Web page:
Cinepak was at one time the standard for distribution of video via CD-ROM. It was so successful that virtually every Windows or Mac machine comes with Cinepak preinstalled, giving it near-universal compatibility. However, while the compatibility is great, Cinepak’s compression technology is terribly obsolete. Good-looking video can be had using Cinepak, but only with resulting file sizes that are many times larger than newer delivery codecs. Cinepak only offers a quality slider for control and often takes a long time to encode, although the resultant file does not take much computer resources to play back, so it may be a possibility if you need your video to be played on older machines.
Microsoft Video 1
The fact that this codec was last updated in 1992 should tell you a lot about its quality. You can’t control the data rate, the video looks terrible, and the compression efficiency is so bad that when compressing a DV file, the file that has been “compressed” using Microsoft Video 1 is often larger than the uncompressed DV file!
An authoring codec that is only 8-bit. Pretty much useless.
DV isn’t just a tape format; it’s also a compression method. All DV camcorders and decks record to tape using DV compression. When you capture DV over Firewire, you’re not actually digitizing the video but rather simply performing a file transfer of the DV compressed files. Since everything on a DV tape is compressed using DV compression, there is actually no such thing as “uncompressed DV,” yet the term uncompressed DV is often casually used to refer to video that has not undergone any further compression besides its native DV compression.
If your footage originated on DV and was captured as Firewire, it is best to keep your project entirely in DV until you are finished. Only then should you compress to another format, such as with a delivery codec. By doing this you minimize any compression artifacts. While DV compression is very light, compression artifacts can occur, most commonly “stair-stepping” on diagonal lines and “mosquito noise” near high-contrast boundaries.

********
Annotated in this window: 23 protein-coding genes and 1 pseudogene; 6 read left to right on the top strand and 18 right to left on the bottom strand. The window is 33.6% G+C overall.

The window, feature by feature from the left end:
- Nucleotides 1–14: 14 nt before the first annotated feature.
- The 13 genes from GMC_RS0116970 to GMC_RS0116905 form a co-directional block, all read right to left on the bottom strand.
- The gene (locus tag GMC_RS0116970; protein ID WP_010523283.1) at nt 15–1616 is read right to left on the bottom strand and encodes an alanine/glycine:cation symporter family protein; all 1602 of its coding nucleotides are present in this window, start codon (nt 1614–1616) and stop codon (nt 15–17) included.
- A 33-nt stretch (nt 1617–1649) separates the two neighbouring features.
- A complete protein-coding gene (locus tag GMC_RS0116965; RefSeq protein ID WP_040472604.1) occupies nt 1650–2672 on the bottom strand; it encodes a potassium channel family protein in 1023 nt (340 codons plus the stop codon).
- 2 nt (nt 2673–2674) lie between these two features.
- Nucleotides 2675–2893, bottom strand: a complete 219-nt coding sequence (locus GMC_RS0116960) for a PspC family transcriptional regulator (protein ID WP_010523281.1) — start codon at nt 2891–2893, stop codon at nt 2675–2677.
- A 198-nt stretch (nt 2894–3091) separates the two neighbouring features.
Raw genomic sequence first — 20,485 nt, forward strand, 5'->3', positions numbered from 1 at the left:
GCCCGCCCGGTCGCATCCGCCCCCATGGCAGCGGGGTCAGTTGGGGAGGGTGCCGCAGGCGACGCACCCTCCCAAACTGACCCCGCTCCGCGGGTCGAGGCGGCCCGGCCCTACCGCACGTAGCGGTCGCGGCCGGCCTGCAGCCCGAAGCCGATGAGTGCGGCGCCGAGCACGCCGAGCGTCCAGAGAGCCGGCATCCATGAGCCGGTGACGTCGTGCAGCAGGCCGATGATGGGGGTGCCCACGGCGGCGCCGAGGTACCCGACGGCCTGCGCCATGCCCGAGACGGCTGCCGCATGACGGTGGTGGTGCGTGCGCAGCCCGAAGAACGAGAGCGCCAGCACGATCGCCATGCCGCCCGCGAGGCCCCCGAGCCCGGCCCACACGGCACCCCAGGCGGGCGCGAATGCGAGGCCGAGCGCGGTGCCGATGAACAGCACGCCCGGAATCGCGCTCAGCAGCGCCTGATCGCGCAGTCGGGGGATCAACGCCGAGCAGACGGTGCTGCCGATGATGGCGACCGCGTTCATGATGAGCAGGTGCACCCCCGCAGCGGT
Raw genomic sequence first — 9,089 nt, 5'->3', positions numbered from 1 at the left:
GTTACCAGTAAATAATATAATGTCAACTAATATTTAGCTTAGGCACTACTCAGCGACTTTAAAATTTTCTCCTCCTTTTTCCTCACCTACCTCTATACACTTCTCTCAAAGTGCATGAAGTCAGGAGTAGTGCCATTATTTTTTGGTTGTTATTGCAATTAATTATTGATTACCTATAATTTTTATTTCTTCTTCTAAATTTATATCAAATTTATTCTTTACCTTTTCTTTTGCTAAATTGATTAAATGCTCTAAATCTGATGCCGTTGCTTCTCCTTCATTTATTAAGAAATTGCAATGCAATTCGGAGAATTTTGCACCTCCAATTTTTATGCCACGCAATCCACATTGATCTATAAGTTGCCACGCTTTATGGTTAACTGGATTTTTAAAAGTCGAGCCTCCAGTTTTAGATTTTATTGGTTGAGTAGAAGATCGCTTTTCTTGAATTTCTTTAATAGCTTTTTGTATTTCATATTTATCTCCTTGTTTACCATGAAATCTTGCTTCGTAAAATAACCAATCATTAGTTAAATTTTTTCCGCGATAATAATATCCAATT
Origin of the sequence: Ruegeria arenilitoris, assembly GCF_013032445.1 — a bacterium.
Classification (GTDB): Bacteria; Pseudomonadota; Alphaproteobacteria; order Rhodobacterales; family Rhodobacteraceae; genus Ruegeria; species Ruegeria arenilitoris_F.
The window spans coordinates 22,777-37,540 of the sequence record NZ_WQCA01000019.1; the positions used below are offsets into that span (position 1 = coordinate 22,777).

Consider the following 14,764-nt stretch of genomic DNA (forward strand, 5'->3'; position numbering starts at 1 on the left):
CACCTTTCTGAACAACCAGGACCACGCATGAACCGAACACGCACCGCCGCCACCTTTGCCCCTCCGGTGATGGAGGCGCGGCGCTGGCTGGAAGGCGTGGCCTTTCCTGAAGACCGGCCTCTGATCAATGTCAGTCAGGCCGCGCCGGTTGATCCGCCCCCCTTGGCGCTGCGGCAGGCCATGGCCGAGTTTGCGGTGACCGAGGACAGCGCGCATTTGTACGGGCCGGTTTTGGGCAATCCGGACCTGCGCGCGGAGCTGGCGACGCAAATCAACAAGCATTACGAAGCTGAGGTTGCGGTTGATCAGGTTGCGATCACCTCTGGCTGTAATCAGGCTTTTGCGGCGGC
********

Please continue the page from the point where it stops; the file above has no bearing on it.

There are several DV codecs. Some are better than others, and some have restrictions. Here are some common AVI DV codecs
Canopus DV: Canopus was long considered the best DV codec until the arrival of the Avid DV codec (a Quicktime codec). It is still highly regarded, yet the main drawback is that you can only encode to Canopus DV on a machine that has Canopus hardware installed. There is a software-only codec that can be installed on any machine, but it will only playback Canopus DV files; it will not encode with Canopus DV. Video captured using the DVRaptor or DVStorm will be encoded with the Canopus DV codec.
DVSoft: A rather old DV codec that is pretty good. It’s main strength is that it can be installed on any machine and allows you to both playback and encode using DVSoft. DVSoft is useful if you want to encode DV files yet your machine does not have any video equipment or DV codecs installed.
Microsoft DV: Microsoft was rather late to the DV game, and their DV codec is usually rated rather poorly, although it has gotten better. The main advantage is that the DV codec now ships with Windows, so you should only use Microsoft DV if your movie to play on many machines or if you are not sure if your target machine has any other DV codec installed.
This is a very fast and very nice lossless codec. Huffyuv is an ideal codec to use for capturing of non-DV sources. It is also good to use for video sources that are not destined for DV and thus you avoid any DV artifacts. It works in both YUV and RGB color space. File sizes will be large, but not as large as they would be uncompressed. Huffyuv is not pre-installed anywhere, but it is a free download.
This is an RGB, uncompressed codec. Probably it is only best to use this when Huffyuv is not available.
A rather strange codec, it allows for uncompressed as well as various levels of compressed. Compressed is expressed through ratios rather than percentages or data rates (a common method within Avid products and high-end video, but rarely found elsewhere). I’ve gotten some strange playback errors using uncompressed, and the compressed options are not efficient enough for this codec to be used as a delivery option. Best not to use unless you are transferring material to or from an Avid system, and even then there are better codecs to use.